Home >Markets >Mark To Market >FMCG revenue growth falls to 3.4% in Q3, and the worst may not be over
The demand slowdown is hitting hard and companies are seeking to persuade the Indian consumers to loosen their purse strings. (Ramesh Pathania/Mint )
The demand slowdown is hitting hard and companies are seeking to persuade the Indian consumers to loosen their purse strings. (Ramesh Pathania/Mint )

FMCG revenue growth falls to 3.4% in Q3, and the worst may not be over

  • The demand slowdown is hitting hard and companies are seeking to persuade the Indian consumers to loosen their purse strings
  • Even so, some firms were able to withstand the pressures relatively better than others

The Nifty FMCG index has gained marginally so far in 2020, faring better compared to the 2.8% decline in the broader Nifty 50 index. This is at a time when December quarter results of fast-moving consumer goods (FMCG) companies are far from encouraging. Cast your eyes on the chart alongside. Last quarter’s year-on-year revenue growth of consumer staples firms under Kotak Institutional Equities’ coverage had dropped to 3.4%, the slowest performance in the past many quarters.

The demand slowdown is hitting hard and companies are seeking to persuade the Indian consumers to loosen their purse strings. Even so, some firms were able to withstand the pressures relatively better than others. For instance, market leader, Hindustan Unilever Ltd (HUL) saw an underlying volume growth of 5%, which pleased many analysts even though operating revenue lagged Street estimates slightly. Nestlé India Ltd’s revenue growth of 8.7% is much better than peers. The worst performer of the lot was Bajaj Consumer Care Ltd, whose revenue fell 7.9%. Marico Ltd too didn’t fare well, posting a 2% drop in consolidated revenue.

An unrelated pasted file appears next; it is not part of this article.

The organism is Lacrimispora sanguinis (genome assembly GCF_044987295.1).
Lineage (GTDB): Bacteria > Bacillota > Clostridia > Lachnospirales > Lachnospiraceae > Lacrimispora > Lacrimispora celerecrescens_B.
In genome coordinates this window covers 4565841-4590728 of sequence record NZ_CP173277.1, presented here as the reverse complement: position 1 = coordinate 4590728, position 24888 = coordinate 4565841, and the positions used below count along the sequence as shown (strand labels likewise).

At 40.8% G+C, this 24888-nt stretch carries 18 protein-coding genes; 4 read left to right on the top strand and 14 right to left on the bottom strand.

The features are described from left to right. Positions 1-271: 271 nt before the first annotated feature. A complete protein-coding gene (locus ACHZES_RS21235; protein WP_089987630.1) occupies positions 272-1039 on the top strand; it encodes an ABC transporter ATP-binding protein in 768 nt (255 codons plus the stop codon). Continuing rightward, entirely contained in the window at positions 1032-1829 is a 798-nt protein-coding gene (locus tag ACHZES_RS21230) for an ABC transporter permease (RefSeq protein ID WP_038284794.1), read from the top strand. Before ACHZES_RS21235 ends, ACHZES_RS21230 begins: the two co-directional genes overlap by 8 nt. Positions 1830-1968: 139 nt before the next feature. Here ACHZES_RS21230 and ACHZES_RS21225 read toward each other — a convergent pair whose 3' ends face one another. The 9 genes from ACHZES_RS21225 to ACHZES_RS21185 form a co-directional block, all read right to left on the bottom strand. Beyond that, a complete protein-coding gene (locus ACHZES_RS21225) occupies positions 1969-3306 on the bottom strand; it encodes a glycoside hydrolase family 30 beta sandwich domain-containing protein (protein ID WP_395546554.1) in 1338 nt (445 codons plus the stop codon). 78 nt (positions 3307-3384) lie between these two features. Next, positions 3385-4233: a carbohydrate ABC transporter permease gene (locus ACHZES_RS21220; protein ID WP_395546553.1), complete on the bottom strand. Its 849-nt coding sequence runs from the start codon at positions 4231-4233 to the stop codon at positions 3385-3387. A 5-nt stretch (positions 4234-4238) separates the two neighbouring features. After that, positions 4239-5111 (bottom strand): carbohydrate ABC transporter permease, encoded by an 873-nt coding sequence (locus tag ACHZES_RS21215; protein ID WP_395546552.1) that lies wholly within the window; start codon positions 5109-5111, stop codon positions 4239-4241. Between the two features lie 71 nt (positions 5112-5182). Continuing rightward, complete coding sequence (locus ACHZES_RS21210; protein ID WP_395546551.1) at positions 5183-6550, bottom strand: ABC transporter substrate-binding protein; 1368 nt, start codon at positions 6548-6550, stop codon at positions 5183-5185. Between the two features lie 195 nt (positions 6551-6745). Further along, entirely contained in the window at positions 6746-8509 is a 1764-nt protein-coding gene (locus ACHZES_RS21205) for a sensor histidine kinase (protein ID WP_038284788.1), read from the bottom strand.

On the brighter side, a favourable raw material cost environment and a tight leash on costs helped on the profitability front. Kotak’s consumer staples’ aggregate profit after tax growth for the December quarter stood at 18.4%, a shade worse than 20.1% seen in the September quarter.

So far, so good. But investors can’t breathe easy. As such, demand environment remains tough. “With absent meaningful stimulus measures in the Union Budget, companies have now extended their expectations for a recovery by 2-3 quarters. Rural growth has remained sub-par, and we are concerned by the incremental pressure on companies from urban growth moderation," said analysts from SBICAP Securities Ltd in a report on 13 February.

Demand in the rural market continued to lag behind the urban market at 0.5 times of urban growth. Note that some quarters ago, rural markets were growing faster.

“Most managements sounded (1) guarded on near-term growth prognosis, and (2) unsure of what will lift sentiments and growth trajectory," said Kotak analysts in a report on 18 February, which included analysis of both consumer staples’ and consumer discretionary firms.

Be that as it may, shares of many FMCG firms, including HUL, Nestlé India and Dabur India Ltd have touched new 52-week trading highs in 2020, making stock valuations pricier.

Analysts reckon that the Street is rewarding companies that are able to perform relatively better at a time when India’s real gross domestic product growth dropped to 4.5% in the September quarter. “We expect the sector to continue to find preference due to the relative edge in a slowdown environment, with the TINA (there is no alternative) effect," points out SBICAP.

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